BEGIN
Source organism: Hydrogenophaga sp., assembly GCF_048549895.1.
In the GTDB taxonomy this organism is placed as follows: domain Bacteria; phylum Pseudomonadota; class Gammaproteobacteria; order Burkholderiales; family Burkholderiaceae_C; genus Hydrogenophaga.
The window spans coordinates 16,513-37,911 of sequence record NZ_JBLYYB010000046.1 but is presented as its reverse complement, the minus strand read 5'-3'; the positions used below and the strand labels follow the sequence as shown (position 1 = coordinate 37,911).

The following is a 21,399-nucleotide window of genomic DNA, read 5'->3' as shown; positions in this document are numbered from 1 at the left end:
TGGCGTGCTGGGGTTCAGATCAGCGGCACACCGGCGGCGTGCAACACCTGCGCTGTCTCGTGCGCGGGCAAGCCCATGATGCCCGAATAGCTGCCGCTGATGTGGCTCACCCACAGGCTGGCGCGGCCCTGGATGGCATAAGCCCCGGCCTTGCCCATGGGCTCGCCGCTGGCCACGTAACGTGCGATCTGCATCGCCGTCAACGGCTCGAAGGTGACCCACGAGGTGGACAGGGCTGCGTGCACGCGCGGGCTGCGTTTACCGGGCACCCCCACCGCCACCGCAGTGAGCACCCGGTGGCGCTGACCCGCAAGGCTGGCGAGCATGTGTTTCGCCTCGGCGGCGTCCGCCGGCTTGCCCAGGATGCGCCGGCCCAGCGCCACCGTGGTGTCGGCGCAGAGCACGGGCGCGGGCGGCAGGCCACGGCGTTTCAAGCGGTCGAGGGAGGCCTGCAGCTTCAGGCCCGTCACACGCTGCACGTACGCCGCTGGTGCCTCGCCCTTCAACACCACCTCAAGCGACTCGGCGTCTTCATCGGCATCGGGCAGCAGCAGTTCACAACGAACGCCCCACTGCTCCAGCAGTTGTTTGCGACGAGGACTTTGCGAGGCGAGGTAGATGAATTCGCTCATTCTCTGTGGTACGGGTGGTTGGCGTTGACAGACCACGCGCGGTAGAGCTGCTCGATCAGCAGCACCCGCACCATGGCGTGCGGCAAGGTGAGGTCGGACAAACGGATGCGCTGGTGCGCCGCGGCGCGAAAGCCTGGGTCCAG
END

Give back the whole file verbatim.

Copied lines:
Source organism: Hydrogenophaga sp., assembly GCF_048549895.1.
In the GTDB taxonomy this organism is placed as follows: domain Bacteria; phylum Pseudomonadota; class Gammaproteobacteria; order Burkholderiales; family Burkholderiaceae_C; genus Hydrogenophaga.
The window spans coordinates 16,513-37,911 of sequence record NZ_JBLYYB010000046.1 but is presented as its reverse complement, the minus strand read 5'-3'; the positions used below and the strand labels follow the sequence as shown (position 1 = coordinate 37,911).

The following is a 21,399-nucleotide window of genomic DNA, read 5'->3' as shown; positions in this document are numbered from 1 at the left end:
TGGCGTGCTGGGGTTCAGATCAGCGGCACACCGGCGGCGTGCAACACCTGCGCTGTCTCGTGCGCGGGCAAGCCCATGATGCCCGAATAGCTGCCGCTGATGTGGCTCACCCACAGGCTGGCGCGGCCCTGGATGGCATAAGCCCCGGCCTTGCCCATGGGCTCGCCGCTGGCCACGTAACGTGCGATCTGCATCGCCGTCAACGGCTCGAAGGTGACCCACGAGGTGGACAGGGCTGCGTGCACGCGCGGGCTGCGTTTACCGGGCACCCCCACCGCCACCGCAGTGAGCACCCGGTGGCGCTGACCCGCAAGGCTGGCGAGCATGTGTTTCGCCTCGGCGGCGTCCGCCGGCTTGCCCAGGATGCGCCGGCCCAGCGCCACCGTGGTGTCGGCGCAGAGCACGGGCGCGGGCGGCAGGCCACGGCGTTTCAAGCGGTCGAGGGAGGCCTGCAGCTTCAGGCCCGTCACACGCTGCACGTACGCCGCTGGTGCCTCGCCCTTCAACACCACCTCAAGCGACTCGGCGTCTTCATCGGCATCGGGCAGCAGCAGTTCACAACGAACGCCCCACTGCTCCAGCAGTTGTTTGCGACGAGGACTTTGCGAGGCGAGGTAGATGAATTCGCTCATTCTCTGTGGTACGGGTGGTTGGCGTTGACAGACCACGCGCGGTAGAGCTGCTCGATCAGCAGCACCCGCACCATGGCGTGCGGCAAGGTGAGGTCGGACAAACGGATGCGCTGGTGCGCCGCGGCGCGAAAGCCTGGGTCCAG